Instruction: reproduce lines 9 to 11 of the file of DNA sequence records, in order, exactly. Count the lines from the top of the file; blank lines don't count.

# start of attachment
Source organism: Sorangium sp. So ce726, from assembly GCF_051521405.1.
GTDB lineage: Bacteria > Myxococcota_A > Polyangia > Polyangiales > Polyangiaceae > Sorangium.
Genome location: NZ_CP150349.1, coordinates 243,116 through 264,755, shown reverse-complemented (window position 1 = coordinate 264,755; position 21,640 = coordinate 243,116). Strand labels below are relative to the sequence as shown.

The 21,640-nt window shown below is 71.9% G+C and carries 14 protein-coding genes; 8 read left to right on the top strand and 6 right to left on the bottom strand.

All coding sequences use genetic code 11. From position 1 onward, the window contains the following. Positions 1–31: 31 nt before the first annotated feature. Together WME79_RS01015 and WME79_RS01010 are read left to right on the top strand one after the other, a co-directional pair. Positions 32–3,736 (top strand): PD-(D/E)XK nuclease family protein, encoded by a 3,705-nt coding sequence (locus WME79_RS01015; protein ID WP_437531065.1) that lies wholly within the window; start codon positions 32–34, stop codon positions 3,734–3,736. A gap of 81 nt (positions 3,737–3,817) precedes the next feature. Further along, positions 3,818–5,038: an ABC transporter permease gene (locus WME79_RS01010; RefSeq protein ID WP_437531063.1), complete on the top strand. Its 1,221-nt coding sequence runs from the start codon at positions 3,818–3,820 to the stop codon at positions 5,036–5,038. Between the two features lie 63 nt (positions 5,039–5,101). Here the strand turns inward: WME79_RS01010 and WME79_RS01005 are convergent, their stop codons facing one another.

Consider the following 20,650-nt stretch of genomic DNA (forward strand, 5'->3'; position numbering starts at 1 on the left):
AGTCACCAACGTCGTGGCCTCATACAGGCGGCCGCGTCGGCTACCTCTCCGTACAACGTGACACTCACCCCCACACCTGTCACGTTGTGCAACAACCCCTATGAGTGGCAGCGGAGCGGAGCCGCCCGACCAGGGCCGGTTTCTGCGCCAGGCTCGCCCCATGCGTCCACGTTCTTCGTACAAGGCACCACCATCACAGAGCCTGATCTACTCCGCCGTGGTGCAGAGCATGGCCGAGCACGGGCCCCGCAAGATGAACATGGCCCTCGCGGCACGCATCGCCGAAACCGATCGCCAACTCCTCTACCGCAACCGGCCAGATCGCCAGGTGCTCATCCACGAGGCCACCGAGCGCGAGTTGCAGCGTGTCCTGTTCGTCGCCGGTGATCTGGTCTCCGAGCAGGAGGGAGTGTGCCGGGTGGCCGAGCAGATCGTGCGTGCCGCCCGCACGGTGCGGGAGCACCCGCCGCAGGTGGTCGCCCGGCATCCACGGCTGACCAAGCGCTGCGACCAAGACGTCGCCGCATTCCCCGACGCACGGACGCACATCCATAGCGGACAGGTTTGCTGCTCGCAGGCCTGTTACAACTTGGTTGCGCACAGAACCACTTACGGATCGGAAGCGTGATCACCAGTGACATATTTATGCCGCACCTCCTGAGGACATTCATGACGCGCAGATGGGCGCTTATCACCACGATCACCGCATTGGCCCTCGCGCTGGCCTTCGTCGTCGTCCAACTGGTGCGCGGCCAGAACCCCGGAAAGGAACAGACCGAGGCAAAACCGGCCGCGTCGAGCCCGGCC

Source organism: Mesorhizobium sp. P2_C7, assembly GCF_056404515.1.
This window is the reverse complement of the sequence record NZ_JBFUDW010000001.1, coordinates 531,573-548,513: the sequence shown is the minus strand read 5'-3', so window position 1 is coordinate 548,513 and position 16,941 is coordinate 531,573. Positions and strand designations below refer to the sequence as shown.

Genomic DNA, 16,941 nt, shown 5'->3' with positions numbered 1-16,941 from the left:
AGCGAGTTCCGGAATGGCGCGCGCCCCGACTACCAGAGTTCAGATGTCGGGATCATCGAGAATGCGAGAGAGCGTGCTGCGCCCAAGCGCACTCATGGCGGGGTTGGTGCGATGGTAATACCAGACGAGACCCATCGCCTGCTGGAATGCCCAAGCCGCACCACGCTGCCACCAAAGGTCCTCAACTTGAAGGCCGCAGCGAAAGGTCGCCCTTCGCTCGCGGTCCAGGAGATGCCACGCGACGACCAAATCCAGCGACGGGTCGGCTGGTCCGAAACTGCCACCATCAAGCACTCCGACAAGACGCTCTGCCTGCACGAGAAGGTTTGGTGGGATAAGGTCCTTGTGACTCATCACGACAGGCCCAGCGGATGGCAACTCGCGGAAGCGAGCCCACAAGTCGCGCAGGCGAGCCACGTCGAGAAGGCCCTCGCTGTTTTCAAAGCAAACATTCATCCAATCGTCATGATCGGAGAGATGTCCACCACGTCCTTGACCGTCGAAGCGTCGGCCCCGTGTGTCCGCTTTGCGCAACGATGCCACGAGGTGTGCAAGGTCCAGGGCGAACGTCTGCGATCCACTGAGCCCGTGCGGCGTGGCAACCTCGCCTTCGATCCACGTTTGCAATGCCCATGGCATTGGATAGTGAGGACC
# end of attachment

This window is the reverse complement of the sequence record NZ_JBFUDW010000001.1, coordinates 531,573-548,513: the sequence shown is the minus strand read 5'-3', so window position 1 is coordinate 548,513 and position 16,941 is coordinate 531,573. Positions and strand designations below refer to the sequence as shown.

Genomic DNA, 16,941 nt, shown 5'->3' with positions numbered 1-16,941 from the left:
AGCGAGTTCCGGAATGGCGCGCGCCCCGACTACCAGAGTTCAGATGTCGGGATCATCGAGAATGCGAGAGAGCGTGCTGCGCCCAAGCGCACTCATGGCGGGGTTGGTGCGATGGTAATACCAGACGAGACCCATCGCCTGCTGGAATGCCCAAGCCGCACCACGCTGCCACCAAAGGTCCTCAACTTGAAGGCCGCAGCGAAAGGTCGCCCTTCGCTCGCGGTCCAGGAGATGCCACGCGACGACCAAATCCAGCGACGGGTCGGCTGGTCCGAAACTGCCACCATCAAGCACTCCGACAAGACGCTCTGCCTGCACGAGAAGGTTTGGTGGGATAAGGTCCTTGTGACTCATCACGACAGGCCCAGCGGATGGCAACTCGCGGAAGCGAGCCCACAAGTCGCGCAGGCGAGCCACGTCGAGAAGGCCCTCGCTGTTTTCAAAGCAAACATTCATCCAATCGTCATGATCGGAGAGATGTCCACCACGTCCTTGACCGTCGAAGCGTCGGCCCCGTGTGTCCGCTTTGCGCAACGATGCCACGAGGTGTGCAAGGTCCAGGGCGAACGTCTGCGATCCACTGAGCCCGTGCGGCGTGGCAACCTCGCCTTCGATCCACGTTTGCAATGCCCATGGCATTGGATAGTGAGGACC